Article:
Referring to the above, Jed Rothwell (the manager of the LENR-CANR web site) wrote:

Rennie has dismissed 2,000 papers, including research from laboratories such Los Alamos, the Naval Research Laboratory and Mitsubishi Heavy Industries, mainly by equating these papers with creationism. Waving your hand and saying that "X is like creationism" does not make X resemble creationism. Cold fusion is an experimental finding, which is completely unlike creationism, or actual evolutionary theory, for that matter. It is not based on theory or an interpretation of the fossil record, but rather on long-established laboratory instruments and procedures in calorimetry, mass spectroscopy and so on. The only way to disprove cold fusion is to find technical errors in the techniques that are applied by specific cold fusion researchers.

The editor of Scientific American responded:

The people you need to convince about the scientific credibility of cold fusion aren't journalists. They're professional physicists who review submissions for respectable technical journals. If you can convince mainstream scientists that LENR-CANR is real and significant, magazines like Scientific American will drop into line.

In other words, he is saying that Scientific American is not a technical journal; its decision to silence a high caliber scientist was bureaucratic rather than scientific. I can understand this. But I do not think that Storms’ letter would do any harm to the general public. On the contrary, it would promote interest in science. I can see the dilemma of the editor. He thinks that it is not his job to evaluate experimental findings; his own scientific background is likely to be different from what is needed. The editor would not publish an article on a LENR-CANR phenomenon unless it had been validated in purely scientific journals. But editors of leading scientific journals in the US also reject LENR-CANR papers. Let me illustrate this. In 2001 E. Storms wrote a review of the entire field (4) and tried to publish it in four journals: Physical Review, Review of Modern Physics, Chemical Review and Journal of Electroanalytical Chemistry. He was not successful. The disappointed author wrote:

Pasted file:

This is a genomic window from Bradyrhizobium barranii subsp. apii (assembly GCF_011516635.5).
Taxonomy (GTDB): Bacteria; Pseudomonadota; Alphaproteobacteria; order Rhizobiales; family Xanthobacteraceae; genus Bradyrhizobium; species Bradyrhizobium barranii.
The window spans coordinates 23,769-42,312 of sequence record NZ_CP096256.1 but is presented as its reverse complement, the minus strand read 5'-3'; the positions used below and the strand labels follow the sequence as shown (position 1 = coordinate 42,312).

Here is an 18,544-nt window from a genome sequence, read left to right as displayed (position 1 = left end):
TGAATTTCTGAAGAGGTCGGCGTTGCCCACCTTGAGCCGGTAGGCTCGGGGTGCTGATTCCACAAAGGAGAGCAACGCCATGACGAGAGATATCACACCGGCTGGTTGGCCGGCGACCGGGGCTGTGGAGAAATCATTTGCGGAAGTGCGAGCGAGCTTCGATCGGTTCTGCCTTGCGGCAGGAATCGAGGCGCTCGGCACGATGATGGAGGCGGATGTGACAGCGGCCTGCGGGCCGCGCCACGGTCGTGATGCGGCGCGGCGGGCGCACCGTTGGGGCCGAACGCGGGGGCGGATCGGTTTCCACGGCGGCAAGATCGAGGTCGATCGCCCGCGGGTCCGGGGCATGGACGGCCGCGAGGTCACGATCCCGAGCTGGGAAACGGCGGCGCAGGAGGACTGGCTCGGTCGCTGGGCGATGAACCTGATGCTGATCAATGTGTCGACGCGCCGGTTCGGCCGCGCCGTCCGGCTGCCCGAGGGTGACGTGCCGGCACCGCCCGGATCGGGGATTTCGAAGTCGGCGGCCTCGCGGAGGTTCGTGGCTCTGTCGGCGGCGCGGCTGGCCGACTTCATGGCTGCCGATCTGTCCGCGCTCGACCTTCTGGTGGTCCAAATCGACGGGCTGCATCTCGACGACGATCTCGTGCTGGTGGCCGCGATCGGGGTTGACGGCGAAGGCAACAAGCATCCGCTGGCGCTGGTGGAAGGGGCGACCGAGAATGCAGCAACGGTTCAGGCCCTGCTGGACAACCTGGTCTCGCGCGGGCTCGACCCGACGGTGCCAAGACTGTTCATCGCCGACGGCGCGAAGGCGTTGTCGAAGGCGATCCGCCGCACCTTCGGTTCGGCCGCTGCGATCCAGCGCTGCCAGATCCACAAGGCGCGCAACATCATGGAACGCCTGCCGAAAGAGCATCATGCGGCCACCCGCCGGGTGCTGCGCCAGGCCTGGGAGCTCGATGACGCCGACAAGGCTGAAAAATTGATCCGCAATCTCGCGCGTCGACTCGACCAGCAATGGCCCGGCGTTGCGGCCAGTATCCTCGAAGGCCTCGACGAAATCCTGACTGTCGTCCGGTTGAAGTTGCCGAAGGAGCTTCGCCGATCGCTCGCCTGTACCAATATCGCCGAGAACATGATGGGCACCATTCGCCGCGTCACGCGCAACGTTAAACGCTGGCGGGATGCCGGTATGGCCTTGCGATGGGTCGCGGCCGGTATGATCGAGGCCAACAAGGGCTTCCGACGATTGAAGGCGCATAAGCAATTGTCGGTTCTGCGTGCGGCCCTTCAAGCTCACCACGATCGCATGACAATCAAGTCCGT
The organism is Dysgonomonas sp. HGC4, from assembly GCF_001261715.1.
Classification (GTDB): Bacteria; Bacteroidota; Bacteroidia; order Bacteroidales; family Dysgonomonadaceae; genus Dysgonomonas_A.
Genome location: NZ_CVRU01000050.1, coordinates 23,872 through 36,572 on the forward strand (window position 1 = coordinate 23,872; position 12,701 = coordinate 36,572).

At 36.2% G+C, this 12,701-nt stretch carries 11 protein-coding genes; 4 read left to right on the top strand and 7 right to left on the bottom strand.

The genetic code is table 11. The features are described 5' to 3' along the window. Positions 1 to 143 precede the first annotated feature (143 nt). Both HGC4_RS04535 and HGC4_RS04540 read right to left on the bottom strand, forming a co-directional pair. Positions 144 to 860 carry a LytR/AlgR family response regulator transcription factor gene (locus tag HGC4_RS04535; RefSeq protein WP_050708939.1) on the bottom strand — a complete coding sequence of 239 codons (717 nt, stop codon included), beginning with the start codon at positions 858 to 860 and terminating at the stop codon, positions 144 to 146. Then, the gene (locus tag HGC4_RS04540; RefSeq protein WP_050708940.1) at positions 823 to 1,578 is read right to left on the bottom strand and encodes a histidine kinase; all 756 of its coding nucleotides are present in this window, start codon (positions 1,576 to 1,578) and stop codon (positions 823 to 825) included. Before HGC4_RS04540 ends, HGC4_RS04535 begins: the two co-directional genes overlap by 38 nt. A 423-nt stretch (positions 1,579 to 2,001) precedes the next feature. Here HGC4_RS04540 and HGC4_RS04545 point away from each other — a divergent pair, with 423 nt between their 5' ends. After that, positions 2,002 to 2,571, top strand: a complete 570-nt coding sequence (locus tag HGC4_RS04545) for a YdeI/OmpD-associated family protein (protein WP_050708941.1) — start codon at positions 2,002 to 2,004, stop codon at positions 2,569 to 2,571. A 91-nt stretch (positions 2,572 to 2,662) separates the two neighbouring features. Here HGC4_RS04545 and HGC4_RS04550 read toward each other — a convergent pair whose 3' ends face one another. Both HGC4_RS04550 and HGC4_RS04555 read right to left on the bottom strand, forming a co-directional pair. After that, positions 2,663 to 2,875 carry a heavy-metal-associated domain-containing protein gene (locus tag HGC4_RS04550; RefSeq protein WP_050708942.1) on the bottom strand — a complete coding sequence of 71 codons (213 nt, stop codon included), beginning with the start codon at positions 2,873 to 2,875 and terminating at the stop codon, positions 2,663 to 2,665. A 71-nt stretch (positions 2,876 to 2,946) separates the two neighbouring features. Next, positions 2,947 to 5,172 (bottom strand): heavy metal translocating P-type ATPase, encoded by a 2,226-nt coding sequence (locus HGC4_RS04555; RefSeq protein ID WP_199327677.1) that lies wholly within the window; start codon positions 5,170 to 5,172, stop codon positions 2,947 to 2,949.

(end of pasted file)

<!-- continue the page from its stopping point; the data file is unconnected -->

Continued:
The editor of the first journal said the Phys. Rev. does not publish reviews, although this is not true if the subject is to their liking. The editor of the second journal rejected the paper with the comment ‘Cold fusion is a classic example of pathological science. I will certainly not publish articles supporting its disproven claims.’ Three of four reviewers of the third journal rejected the paper because they did not think cold fusion is real and could not trust me to be unbiased in arguing this belief. The fourth journal rejected it because ‘the subject was not appropriate for the journal.’ Submission was done in series, with a new journal chosen after a rejection.

What is my own position on the situation in the cold fusion field? I used to say that the field is pseudoscientific. This was based on what I read from books, such as (6), and articles published shortly after the discovery of excess heat was announced by Fleischmann and Pons. But I am no longer comfortable with this position; recent reviews of the field, and numerous publications, seem to be very scientific to me. But I am still not convinced that the phenomena are real. Being an outsider I am waiting for a new evaluation of cold fusion phenomena by a competent panel of appointed scientists. I am also waiting for a single 100% reproducible demonstration of a nuclear effect resulting from a chemical process. Most physics teachers, like myself, are not equipped to conduct sophisticated research; that is why leaders of our scientific establishment (scientists at APS, editors of major scientific journals and administrators of research granting agencies, such as NSF) should support calls for a new evaluation of the controversial field. My own call for a new evaluation, expressed in a letter to the editor of Physics Today, has not been published. That letter was prompted by the APS ethical guidelines article published in Physics Today. I wrote: